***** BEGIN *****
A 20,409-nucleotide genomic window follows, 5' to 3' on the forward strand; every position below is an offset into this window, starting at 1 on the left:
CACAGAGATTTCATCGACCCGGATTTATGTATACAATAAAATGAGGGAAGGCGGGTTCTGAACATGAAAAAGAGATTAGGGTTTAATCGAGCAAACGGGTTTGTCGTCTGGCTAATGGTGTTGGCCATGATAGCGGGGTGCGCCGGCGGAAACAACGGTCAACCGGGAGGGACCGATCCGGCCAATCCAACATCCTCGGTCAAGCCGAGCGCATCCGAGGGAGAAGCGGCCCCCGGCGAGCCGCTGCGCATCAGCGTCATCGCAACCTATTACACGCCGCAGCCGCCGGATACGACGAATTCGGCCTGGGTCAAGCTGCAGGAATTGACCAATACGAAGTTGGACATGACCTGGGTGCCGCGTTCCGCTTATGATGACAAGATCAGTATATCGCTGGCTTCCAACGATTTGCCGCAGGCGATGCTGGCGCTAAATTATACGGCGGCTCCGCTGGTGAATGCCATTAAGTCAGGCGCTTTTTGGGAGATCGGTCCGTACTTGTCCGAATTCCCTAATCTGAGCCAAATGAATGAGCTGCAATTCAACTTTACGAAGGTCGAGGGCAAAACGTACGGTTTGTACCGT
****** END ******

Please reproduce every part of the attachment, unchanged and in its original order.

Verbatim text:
A 20,409-nucleotide genomic window follows, 5' to 3' on the forward strand; every position below is an offset into this window, starting at 1 on the left:
CACAGAGATTTCATCGACCCGGATTTATGTATACAATAAAATGAGGGAAGGCGGGTTCTGAACATGAAAAAGAGATTAGGGTTTAATCGAGCAAACGGGTTTGTCGTCTGGCTAATGGTGTTGGCCATGATAGCGGGGTGCGCCGGCGGAAACAACGGTCAACCGGGAGGGACCGATCCGGCCAATCCAACATCCTCGGTCAAGCCGAGCGCATCCGAGGGAGAAGCGGCCCCCGGCGAGCCGCTGCGCATCAGCGTCATCGCAACCTATTACACGCCGCAGCCGCCGGATACGACGAATTCGGCCTGGGTCAAGCTGCAGGAATTGACCAATACGAAGTTGGACATGACCTGGGTGCCGCGTTCCGCTTATGATGACAAGATCAGTATATCGCTGGCTTCCAACGATTTGCCGCAGGCGATGCTGGCGCTAAATTATACGGCGGCTCCGCTGGTGAATGCCATTAAGTCAGGCGCTTTTTGGGAGATCGGTCCGTACTTGTCCGAATTCCCTAATCTGAGCCAAATGAATGAGCTGCAATTCAACTTTACGAAGGTCGAGGGCAAAACGTACGGTTTGTACCGT